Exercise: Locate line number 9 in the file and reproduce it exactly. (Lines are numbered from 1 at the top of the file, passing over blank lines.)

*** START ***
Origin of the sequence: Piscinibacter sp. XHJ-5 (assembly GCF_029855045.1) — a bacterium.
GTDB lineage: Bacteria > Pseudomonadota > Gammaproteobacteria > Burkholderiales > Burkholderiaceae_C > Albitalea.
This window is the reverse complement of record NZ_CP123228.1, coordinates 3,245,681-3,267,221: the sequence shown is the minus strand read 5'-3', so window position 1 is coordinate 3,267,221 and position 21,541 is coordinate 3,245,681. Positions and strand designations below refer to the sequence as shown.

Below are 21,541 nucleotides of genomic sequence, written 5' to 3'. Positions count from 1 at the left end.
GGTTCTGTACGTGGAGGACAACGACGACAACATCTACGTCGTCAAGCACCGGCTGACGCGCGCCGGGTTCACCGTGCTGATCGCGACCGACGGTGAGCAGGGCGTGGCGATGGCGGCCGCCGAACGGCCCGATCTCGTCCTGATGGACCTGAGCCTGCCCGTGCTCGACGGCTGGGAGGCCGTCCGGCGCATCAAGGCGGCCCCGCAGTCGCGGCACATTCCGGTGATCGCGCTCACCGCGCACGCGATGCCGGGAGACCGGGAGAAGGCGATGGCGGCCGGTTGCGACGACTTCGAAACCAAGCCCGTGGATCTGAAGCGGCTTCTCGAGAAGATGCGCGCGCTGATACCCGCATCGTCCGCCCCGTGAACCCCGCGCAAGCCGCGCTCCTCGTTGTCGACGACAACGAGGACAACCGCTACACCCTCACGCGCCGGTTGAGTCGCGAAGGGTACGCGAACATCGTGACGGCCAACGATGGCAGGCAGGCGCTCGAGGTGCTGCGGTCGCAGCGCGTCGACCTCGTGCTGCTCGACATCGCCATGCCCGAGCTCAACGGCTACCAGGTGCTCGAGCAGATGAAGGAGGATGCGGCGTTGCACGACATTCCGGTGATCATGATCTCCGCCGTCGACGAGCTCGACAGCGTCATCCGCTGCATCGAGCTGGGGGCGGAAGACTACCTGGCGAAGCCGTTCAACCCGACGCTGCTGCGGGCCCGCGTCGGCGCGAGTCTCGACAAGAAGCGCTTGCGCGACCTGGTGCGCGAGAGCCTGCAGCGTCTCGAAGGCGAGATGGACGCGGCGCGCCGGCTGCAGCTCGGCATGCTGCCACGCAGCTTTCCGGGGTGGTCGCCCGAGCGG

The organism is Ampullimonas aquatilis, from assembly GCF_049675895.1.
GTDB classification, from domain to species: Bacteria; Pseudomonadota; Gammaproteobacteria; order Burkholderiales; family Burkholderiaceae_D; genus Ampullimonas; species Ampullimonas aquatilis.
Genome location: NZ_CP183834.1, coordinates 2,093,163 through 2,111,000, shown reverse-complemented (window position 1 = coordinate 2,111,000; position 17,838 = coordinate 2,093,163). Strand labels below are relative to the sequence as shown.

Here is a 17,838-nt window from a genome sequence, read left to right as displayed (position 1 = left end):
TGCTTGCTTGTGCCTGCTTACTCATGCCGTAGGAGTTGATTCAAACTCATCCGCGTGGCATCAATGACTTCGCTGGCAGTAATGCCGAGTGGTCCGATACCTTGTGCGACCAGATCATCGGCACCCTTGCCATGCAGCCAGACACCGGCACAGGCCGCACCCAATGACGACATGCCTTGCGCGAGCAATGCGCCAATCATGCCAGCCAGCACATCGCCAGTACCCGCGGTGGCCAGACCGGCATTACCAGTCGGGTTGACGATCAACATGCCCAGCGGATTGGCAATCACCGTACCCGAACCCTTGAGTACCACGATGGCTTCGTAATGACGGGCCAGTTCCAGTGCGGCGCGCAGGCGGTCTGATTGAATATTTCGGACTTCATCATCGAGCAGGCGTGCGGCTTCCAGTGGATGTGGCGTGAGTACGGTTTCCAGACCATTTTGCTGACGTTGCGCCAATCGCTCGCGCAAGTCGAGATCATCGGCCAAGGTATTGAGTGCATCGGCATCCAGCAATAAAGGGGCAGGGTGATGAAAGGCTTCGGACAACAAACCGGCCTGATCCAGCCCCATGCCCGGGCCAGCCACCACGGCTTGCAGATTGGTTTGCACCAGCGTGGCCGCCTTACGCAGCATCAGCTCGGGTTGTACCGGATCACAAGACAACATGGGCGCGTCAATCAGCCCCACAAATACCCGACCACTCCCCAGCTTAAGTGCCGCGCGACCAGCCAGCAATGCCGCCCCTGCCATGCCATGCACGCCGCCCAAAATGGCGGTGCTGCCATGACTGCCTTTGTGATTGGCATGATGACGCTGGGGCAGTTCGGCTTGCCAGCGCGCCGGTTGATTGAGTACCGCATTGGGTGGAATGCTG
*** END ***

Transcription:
Here is a 17,838-nt window from a genome sequence, read left to right as displayed (position 1 = left end):